Over the past several decades, a developing body of research in the social sciences has demonstrated that repeated exposure to depictions of sexualized violence can have the effect of desensitizing viewers – especially males – to the humanity of female victims. This desensitization begins early in life, and today, due to the proliferation of pornographic images on the Internet, cable TV, and increasingly in mainstream film and television, millions of boys and men are exposed to an unprecedented level of sexualized brutality against women.

     This proliferation is not only dehumanizing but self-perpetuating. Repeated images and references to women as “bitches” and “ho’s” in rock and rap music and video, or sexually bullied on The Howard Stern Show and pro wrestling telecasts, make men’s sexual domination of women seem normal, routine, expected, even humorous. In this light, the public assaults on female joggers in Central Park on Puerto Rican Day in June, 2000, and the rapes that took place at Woodstock ’99, should be seen as part of a normative cultural pattern.

     Nor should we underestimate the degree to which homophobia plays itself out on women’s bodies. In male peer culture, homophobic insults (“fag,” “pussy,” “bitch,” etc.) operate as policing mechanisms to bully boys and men into narrow and dangerous conceptions of what it means to be a man. In this context, physically controlling women is one of the major ways in which men can act out dominant heterosexual notions of masculinity. Women’s bodies literally become the stage on which this male performance is enacted, in some cases through public displays of “keeping her in line.”

Sexual violence, in short, is part of a cultural pattern in which maleness comes to be linked with power and control. One of the great insights of the battered-women’s movement is that, contrary to conventional wisdom about batterers having “anger-management” problems, abusers typically use emotional, psychological, and physical intimidation and violence in a conscious attempt to control their partners. This helps explain why the time when a woman is most likely to be murdered by her abusive male partner is after she has attempted to leave the relationship. Where manhood is linked to the ability to intimidate and control, murder becomes a way to reassert control permanently.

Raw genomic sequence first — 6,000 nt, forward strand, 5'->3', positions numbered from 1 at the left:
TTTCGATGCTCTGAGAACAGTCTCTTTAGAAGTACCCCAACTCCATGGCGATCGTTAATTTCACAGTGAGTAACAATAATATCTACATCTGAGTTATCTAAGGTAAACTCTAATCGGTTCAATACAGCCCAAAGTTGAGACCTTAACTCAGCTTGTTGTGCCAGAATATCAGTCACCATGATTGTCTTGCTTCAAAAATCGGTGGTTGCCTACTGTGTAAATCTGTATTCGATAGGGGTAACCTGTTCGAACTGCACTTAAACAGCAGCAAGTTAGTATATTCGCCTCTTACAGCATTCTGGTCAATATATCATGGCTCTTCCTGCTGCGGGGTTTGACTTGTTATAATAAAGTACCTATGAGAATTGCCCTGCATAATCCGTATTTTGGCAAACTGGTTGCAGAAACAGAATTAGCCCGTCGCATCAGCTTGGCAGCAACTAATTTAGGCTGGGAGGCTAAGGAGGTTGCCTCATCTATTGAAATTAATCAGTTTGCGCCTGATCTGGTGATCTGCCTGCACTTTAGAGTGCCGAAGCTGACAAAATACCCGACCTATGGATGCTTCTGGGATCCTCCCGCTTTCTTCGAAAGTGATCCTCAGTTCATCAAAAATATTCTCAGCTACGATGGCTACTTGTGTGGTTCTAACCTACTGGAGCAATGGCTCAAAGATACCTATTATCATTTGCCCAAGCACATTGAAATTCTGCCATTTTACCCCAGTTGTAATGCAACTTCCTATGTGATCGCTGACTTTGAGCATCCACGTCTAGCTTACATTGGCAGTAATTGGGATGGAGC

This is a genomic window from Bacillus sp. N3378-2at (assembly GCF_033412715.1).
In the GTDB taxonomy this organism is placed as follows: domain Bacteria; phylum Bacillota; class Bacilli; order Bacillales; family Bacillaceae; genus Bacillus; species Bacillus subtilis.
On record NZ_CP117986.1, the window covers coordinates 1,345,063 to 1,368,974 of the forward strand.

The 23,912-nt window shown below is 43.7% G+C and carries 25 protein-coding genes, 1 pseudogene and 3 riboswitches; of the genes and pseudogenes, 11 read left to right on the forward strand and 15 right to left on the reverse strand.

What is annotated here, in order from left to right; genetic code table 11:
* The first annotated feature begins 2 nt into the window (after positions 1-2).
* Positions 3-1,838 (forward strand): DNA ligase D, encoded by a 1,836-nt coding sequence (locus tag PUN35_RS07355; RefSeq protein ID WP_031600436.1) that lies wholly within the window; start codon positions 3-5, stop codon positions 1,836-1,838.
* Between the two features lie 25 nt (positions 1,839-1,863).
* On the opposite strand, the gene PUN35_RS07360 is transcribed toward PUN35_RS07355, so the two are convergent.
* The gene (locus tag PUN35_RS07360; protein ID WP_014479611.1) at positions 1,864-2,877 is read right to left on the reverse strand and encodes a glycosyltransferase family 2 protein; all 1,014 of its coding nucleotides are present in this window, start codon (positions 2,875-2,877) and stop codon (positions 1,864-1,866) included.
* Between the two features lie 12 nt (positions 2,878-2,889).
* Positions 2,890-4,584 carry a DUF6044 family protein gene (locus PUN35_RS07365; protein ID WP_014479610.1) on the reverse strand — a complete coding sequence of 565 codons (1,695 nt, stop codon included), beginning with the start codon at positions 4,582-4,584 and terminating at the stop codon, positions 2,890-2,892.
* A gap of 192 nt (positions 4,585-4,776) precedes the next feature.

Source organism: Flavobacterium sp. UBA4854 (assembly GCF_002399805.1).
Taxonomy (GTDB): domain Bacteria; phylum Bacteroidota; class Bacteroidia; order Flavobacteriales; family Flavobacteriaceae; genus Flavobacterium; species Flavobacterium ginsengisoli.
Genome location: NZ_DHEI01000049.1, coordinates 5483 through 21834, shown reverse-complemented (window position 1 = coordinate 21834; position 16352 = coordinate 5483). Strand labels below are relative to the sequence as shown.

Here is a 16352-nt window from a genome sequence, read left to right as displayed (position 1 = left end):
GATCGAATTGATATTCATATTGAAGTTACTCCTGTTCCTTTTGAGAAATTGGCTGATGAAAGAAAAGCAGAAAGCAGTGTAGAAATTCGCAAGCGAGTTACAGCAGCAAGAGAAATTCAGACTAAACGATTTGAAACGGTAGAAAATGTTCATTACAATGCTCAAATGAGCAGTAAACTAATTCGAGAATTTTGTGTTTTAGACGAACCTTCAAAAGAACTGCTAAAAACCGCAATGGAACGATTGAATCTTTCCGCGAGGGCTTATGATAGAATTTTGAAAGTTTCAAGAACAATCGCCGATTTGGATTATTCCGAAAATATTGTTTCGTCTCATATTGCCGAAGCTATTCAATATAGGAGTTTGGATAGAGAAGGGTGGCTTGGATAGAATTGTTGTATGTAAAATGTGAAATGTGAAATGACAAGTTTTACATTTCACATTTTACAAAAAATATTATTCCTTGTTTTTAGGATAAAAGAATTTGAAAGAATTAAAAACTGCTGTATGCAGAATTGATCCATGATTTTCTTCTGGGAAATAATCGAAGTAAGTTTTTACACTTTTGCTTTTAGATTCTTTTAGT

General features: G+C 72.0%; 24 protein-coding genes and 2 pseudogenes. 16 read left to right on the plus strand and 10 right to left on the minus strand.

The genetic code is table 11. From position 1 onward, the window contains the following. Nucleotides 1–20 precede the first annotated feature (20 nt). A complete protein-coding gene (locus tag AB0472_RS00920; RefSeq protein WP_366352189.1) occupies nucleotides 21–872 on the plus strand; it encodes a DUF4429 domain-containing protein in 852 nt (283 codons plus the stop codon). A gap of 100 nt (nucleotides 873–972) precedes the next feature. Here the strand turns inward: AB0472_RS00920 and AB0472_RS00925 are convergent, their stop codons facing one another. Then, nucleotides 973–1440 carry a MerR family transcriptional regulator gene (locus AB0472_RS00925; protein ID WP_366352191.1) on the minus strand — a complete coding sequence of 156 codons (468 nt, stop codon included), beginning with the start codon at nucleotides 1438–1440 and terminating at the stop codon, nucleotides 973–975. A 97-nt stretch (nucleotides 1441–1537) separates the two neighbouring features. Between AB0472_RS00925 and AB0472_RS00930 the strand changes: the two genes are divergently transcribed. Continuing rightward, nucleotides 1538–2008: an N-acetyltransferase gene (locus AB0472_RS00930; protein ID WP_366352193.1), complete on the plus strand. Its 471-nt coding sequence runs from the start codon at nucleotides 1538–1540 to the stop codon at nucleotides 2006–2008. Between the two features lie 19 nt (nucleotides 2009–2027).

Just before the first campus rape was reported a year ago last fall, university employee Jean Hosmer, having just extended a restraining order for her estranged husband, was killed by him in the middle of the day on a Northampton street. By all accounts, he was just a “quiet, average guy.” This is revealing. Men’s violence toward women has become so much a cultural norm that perpetrators are generally indistinguishable from the rest of us. In this regard, it is significant that as the overall crime rate has dropped in the past decade, rates of sexual assault, rape and teenage relationship abuse have not. The cultural environment in which they occur, in fact, has become even more blatantly aggressive and misogynous.